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Goldman executives clash over consumer bank before retail pullout

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People familiar with the matter said Goldman Sachs’ decision to withdraw from retail banking this week followed disagreements over strategy, which in one case pitted CEO David Solomon against his subordinates.

Solomon had high hopes for Goldman’s Marcus-branded consumer project, which began in 2015 under his predecessor, Lloyd Blankfein. Solomon, who became CEO in 2018, saw the operation as a fintech that could provide the Wall Street bank with the kind of stable income that many analysts say should boost its stock market value.

But it failed to make a profit, and investor discomfort with the project led to Solomon’s move Tuesday to cut down and split Marcus’ ambitions in two.

Solomon argued that to build deeper relationships with consumers, Marcus should offer current or checking accounts in addition to savings products and loans. When executives in Goldman’s consumer division argued that there was no competitive advantage to control, Solomon disagreed.

Goldman announced in January 2020 that it would offer a checking account for Marcus by 2021, but the project fell behind target date and was not widely available to retail customers.

“[Solomon’s] that was the view. . . If we want to be the digital bank of the future and we have tens of millions of customers on the Marcus platform, how can we not have a primary control relationship with those customers?” said one of the people who knew the subject.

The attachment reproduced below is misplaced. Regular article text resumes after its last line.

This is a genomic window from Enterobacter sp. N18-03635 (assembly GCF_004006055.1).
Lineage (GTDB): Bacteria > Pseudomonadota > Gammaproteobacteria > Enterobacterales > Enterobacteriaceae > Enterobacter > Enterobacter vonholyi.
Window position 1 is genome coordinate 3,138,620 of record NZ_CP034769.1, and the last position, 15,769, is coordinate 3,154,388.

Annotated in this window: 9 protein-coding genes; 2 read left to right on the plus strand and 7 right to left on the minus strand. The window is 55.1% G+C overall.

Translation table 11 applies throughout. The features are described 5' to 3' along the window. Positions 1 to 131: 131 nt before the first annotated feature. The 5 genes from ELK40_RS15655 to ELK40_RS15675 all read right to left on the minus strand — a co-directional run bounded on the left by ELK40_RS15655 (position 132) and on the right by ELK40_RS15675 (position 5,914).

Goldman declined to comment.

The project became more costly because Goldman’s tech team chose to build a new cloud platform for its control product from the ground up, refusing the consumer division’s request to rely on the technology the bank used for its Apple Card product.

In the process, the ill-fated Marcus checking account crackdown became a symbol of one of Goldman’s biggest business setbacks, with the Wall Street firm pouring billions into its Main Street banking business.

By providing cheap funding to Goldman, Marcus was able to attract more than $100 billion in deposits. It also generated $1.5 billion in revenue last year.

Under the restructuring announced Tuesday, consumer banking will be included in Goldman’s wealth management business. Meanwhile, a new “platform solutions” business will include Goldman’s credit card partnerships with companies like Apple and General Motors, and an online loan business called GreenSky, which was acquired this year.

Disagreements over the strategic direction that arose over the eight years of the Marcus product arose as Goldman shifted between three different heads of consumer banking, moving from executives experienced in retail finance to its own bankers and technology engineers.

Blankfein’s first hire at Marcus was Harit Talwar, a former US card magnate at Discover and working with other consumer banking veterans at the business. Talwar left Goldman last year and Peeyush Nahar was hired last year to run the consumer business day-to-day. Nahar comes from a tech background with previous positions at Uber and Amazon.

Nahar reports to Stephanie Cohen, who comes from an investment banking background before Solomon promoted her to the soon-to-be-forgotten consumer and wealth management division in 2021.

In this week’s replacement for Solomon, Cohen, who also manages Goldman’s strategy and is the champion of the GreenSky deal, will run the new platform solutions business, according to people familiar with the matter. Nahar will be the co-chair operations officer.

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